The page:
A thank you to High Point Tech Dept.

Nov 05 2018 | 05:04 AM

    Heading off to study engineering at Penn State has been a rewarding and eye-opening experience for many reasons. Looking back, however, I believe that the Technological Studies Department at High Point Regional High School prepared me in a few key ways. Additionally, after graduating with my undergraduate degree, I believe more high schools need to emphasize the importance of a technology, design, and problem-solving related department. The experiences gained through a high school technology department can be useful and referenced in a wide variety of careers.
    I’ve heard many of my college classmates, from various high schools, say that they didn’t like high school, or that they’re glad it’s over, or that they wouldn’t go back. I greatly enjoyed high school and I would go back because of the Technological Studies Department. Competing in TSA (Technology Student Association), the Thomas Edison Invention Challenge, the Panasonic Creative Design Challenge, and the Hydrogen Fuel Cell Competition were some of the best experiences, and exposed me to a variety of skills which I have carried throughout college. Along with these competitions, the classes that the department offered; CAD, Materials Processing, Power/Energy, and Engineering Design were very well thought out and structured.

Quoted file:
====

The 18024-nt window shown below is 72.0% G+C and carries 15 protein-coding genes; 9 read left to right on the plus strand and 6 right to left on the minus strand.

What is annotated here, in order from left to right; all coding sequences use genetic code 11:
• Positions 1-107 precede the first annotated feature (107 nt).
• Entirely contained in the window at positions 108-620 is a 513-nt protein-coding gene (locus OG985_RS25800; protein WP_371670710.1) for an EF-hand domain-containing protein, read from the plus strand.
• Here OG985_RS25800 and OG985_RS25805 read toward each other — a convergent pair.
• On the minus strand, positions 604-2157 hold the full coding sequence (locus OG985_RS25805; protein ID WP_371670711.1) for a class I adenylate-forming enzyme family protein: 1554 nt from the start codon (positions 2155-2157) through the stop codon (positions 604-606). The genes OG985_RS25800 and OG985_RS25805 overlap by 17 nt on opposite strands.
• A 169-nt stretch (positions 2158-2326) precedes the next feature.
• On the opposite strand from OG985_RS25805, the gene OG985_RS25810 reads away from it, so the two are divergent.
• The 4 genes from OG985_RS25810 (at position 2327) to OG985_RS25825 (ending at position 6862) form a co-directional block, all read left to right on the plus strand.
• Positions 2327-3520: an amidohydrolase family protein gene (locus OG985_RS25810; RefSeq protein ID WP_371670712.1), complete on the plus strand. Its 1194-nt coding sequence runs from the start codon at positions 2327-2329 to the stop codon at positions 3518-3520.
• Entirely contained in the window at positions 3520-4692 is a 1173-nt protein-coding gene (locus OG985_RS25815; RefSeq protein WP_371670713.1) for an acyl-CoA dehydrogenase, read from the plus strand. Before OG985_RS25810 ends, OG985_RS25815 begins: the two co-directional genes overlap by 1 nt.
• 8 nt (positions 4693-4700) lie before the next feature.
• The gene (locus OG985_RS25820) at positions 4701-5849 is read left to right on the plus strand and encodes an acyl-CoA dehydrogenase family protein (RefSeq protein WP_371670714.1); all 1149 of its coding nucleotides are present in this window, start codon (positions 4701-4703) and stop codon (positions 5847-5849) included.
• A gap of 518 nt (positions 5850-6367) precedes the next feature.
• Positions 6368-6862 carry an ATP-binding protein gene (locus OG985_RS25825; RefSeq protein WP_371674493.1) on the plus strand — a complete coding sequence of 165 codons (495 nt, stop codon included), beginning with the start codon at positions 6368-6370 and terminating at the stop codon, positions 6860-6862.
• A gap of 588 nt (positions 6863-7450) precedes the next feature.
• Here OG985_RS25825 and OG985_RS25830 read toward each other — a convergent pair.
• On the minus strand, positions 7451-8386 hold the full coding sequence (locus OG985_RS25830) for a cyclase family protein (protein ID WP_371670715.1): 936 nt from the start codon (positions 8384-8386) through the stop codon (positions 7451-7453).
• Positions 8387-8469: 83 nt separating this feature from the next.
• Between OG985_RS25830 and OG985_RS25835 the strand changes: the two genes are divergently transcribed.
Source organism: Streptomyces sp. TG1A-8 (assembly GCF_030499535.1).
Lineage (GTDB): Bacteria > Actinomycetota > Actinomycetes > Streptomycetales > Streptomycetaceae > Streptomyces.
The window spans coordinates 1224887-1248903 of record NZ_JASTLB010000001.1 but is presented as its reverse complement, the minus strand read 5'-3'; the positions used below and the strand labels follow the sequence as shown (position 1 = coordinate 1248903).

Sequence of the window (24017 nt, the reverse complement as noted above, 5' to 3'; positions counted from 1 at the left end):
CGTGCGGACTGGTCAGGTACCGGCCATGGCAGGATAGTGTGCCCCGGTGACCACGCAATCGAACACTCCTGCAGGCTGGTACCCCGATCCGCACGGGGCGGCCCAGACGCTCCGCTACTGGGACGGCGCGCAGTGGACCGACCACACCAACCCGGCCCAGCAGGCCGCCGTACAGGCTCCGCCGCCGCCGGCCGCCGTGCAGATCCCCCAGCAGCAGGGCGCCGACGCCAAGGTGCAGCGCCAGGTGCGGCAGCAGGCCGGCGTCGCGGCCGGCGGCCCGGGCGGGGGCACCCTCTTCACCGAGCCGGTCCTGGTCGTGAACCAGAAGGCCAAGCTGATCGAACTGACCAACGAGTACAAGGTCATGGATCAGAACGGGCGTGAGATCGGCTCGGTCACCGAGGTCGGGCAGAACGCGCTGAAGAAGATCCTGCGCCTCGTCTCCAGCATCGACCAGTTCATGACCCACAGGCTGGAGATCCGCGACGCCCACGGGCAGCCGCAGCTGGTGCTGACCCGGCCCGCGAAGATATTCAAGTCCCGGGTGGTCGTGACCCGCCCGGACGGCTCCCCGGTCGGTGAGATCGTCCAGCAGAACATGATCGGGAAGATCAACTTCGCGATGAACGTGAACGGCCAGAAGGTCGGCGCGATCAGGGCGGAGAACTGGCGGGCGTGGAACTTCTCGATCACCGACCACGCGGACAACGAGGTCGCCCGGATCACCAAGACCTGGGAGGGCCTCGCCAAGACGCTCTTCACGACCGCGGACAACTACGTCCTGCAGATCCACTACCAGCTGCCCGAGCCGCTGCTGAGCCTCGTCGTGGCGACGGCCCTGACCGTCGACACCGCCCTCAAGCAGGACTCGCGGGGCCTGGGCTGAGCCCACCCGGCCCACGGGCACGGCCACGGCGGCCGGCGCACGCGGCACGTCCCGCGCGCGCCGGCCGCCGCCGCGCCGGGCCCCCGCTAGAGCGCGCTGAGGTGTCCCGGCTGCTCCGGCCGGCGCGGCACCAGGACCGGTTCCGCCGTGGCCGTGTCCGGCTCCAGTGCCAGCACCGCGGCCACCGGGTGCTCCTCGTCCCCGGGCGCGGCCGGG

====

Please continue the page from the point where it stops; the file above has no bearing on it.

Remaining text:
Some of the best engineers that I have seen as incoming freshman, are those that combine good study habits with prior hands-on engineering experiences. The majority of these prior hands-on engineering experiences come from high schools with strong technology programs. VEX, First Robotics, and TSA, are just a few that stand out. At the end of the day, you need to put some rubber to the road and you need some practical experience. Does that design meet the eye test before running an hour long FEA simulation? Can you manufacture that design? Gaining some basics in high school certainly helps.